Hard Rock International’s integrated resort project in Tarragona province has come in for criticism from opposition politicians in the Catalan parliament.
The Hard Rock Entertainment World development in Catalonia has come under fire from opposition parties in the Generalitat.
Popular Unity Candidacy (CUP) deputy Natàlia Sànchez announced the left wing party’s intention to present a complaint against the government’s handling of the integrated resort development with Catalonia’s Anti- Fraud Office (OAC) in mid-November.
“We’ve presented this complaint, not just because we want to halt the project, but also to indicate those officials which are accountable for it,” she said.
CUP is calling upon the agency to investigate alleged “misappropriation and malfeasance” related to the project. “We will deploy all the available tools put this fraudulent operation under the spotlight,” she stated.
Sànchez claims there were irregularities in how the Ministry of Economy and Ministry of Territory and Sustainability conducted the licensing process for the Hard Rock project, together with the government’s plan to purchase the land for the development from La Caixa, Spain’s third largest financial institution.
At the start of September, the Generalitat confirmed it would advance 80 percent of the EUR120m required to purchase the land for Hard Rock Entertainment World, situated adjacent to the PortAventura World on the Costa Daurada. The purchase will take place via Incasòl, Catalonia’s government- owned land development institute. The land will then be sold on to Hard Rock International.
The hundred hectare parcel is currently owned by Mediterranea Beach and Golf Community, which is in turn owned by Criteria Caixa, a development arm of La Caixa.
Hard Rock will repay the figure in three instalments, with the full sum due to be paid off by June 2022 at the earliest.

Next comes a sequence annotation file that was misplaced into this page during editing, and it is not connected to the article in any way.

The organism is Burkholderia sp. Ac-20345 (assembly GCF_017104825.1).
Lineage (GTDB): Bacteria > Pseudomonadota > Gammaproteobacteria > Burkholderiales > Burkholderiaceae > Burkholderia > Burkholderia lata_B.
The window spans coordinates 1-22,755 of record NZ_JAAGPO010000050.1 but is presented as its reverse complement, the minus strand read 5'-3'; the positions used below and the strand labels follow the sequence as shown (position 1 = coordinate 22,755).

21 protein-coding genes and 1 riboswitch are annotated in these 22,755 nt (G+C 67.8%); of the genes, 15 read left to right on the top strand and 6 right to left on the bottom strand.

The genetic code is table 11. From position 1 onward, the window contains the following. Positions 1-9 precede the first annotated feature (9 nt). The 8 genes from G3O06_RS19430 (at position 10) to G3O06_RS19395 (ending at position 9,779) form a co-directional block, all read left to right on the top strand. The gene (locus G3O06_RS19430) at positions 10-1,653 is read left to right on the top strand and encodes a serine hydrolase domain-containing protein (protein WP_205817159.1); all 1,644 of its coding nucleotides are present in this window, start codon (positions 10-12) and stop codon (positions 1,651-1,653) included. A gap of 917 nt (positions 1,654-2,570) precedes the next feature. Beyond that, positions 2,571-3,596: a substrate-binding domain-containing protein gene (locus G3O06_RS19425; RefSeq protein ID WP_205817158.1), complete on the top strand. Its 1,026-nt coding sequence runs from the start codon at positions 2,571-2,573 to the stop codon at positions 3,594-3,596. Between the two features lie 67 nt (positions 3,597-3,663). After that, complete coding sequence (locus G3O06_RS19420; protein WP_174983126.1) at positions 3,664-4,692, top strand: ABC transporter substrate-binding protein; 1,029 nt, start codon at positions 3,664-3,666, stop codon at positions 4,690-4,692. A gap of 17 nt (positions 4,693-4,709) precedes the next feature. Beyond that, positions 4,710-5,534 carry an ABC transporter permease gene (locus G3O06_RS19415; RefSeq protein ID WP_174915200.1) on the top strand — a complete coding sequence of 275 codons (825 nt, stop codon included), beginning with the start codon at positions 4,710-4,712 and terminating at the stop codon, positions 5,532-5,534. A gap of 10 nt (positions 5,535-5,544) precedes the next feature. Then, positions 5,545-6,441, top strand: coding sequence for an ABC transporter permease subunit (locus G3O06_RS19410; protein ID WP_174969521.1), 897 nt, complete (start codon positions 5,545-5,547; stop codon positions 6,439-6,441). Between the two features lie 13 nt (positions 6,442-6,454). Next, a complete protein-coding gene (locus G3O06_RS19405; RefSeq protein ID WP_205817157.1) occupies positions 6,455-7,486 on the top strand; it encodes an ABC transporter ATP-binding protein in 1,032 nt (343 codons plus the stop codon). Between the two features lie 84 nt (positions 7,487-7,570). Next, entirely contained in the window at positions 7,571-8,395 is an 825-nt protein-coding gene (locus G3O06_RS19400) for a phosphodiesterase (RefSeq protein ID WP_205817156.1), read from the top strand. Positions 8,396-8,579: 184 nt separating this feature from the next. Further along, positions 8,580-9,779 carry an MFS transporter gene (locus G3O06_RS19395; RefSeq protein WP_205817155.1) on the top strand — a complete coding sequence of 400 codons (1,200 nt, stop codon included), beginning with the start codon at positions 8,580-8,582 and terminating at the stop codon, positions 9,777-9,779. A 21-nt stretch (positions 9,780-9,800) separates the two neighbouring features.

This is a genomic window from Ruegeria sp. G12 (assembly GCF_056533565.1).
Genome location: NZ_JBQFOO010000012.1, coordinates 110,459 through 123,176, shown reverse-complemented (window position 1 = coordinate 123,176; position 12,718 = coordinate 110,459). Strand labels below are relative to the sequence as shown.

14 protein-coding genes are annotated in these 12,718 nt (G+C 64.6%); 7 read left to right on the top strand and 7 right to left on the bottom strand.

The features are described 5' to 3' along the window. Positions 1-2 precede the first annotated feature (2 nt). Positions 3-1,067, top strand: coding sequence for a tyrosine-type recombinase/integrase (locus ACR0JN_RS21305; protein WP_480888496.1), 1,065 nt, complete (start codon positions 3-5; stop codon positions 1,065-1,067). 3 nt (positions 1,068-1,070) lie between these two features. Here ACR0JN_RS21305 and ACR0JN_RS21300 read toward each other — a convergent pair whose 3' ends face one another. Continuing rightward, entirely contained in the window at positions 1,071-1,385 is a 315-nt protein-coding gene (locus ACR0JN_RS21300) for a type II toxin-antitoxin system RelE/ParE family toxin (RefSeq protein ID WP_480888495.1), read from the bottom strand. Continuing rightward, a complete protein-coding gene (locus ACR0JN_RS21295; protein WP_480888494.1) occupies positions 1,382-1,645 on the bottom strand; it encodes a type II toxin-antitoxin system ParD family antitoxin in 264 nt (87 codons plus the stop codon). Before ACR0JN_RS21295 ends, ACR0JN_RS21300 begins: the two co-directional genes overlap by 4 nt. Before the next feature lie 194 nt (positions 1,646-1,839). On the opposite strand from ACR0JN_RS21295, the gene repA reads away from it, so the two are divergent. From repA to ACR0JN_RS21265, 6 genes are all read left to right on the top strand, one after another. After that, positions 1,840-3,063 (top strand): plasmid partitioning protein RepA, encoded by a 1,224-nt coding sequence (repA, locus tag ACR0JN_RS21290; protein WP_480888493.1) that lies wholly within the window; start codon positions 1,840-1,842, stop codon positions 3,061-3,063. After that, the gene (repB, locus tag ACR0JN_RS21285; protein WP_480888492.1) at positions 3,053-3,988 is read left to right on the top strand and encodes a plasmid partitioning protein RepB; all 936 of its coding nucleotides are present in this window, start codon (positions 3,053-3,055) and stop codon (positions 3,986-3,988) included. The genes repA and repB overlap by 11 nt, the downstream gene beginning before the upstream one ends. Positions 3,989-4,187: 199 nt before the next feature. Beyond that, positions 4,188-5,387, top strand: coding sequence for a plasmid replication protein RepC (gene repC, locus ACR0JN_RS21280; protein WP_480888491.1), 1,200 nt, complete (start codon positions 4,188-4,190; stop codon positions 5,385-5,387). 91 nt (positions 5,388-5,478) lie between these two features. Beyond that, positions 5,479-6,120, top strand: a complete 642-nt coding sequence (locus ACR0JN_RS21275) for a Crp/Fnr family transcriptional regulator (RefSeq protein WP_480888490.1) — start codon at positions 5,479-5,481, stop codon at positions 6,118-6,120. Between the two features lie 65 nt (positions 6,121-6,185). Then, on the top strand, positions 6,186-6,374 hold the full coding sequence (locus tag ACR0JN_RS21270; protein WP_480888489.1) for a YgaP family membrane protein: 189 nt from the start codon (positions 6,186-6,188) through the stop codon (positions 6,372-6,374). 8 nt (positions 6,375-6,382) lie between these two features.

The government’s move to purchase the land has generated political controversy. Sánchez had previously questioned the government’s decision to “risk public funds” for such a “speculative operation”. She claims there are “up to fifteen cases” in which Hard Rock could “return the land and recover the investment and expenses”, potentially leaving the government to foot the bill.
Nevertheless, Pere Aragonès, acting president of the Government of Catalonia and minister of Economy and Finance, affirmed the development would “not have any cost for either the public or government finances”.
“Not one euro of public funds will go towards the implementation and development of the Centro Recreativo y Turístico [the formal title for the Hard Rock Entertainment World project] in Vila-seca and Salou,” he added.
In October, a plenary of the regional parliament rejected a motion by Catalonia in Common–We Can (CatECP) to halt the land purchase. The motion, which was supported by CUP, also urged the Government not to appeal the TSJC ruling. “The Generalitat is playing roulette and Monopoly with the funds of the Catalonian people,” alleged CatECP deputy David Cid.
Meanwhile, in a fresh blow for Hard Rock International’s integrated resort in Catalonia, a court ruling in late September partially annulled the master plan for the project.
Catalonia’s High Court (TSJC) said the Hard Rock Entertainment World development was situated in a zone which was “at risk of serious accidents” due to its close proximity to Tarragona’s petrochemical industry. The ruling came following a legal challenge against the project by environmental groups.
“We cannot reach any other conclusion than to verify that most of the spaces and equipment would be located in an area at risk of accidents from the chemical industry, which contravenes the regulations,” the TSJC stated.
Following the ruling, Laia Estrada, a CUP councillor in Tarragona, argued the project “does not reflect the interests” of the province. “We have always claimed that it is irresponsible to bring together so many people next to a petrochemical complex,” she contended.
Despite the criticism, Hard Rock Entertainment World still has the backing of local leaders in Tarragona province. Pere Granados, the mayor of Salou – close to where the integrated resort will be situated – has called upon the parties in the Generalitat “to act responsibly and leave aside electoral politics which put the project at risk”.
Meanwhile, Damià Calvet, the autonomous community’s minister of Territory and Sustainability, affirmed the project was now “more necessary than ever”, given the social and economic crisis caused by COVID-19.
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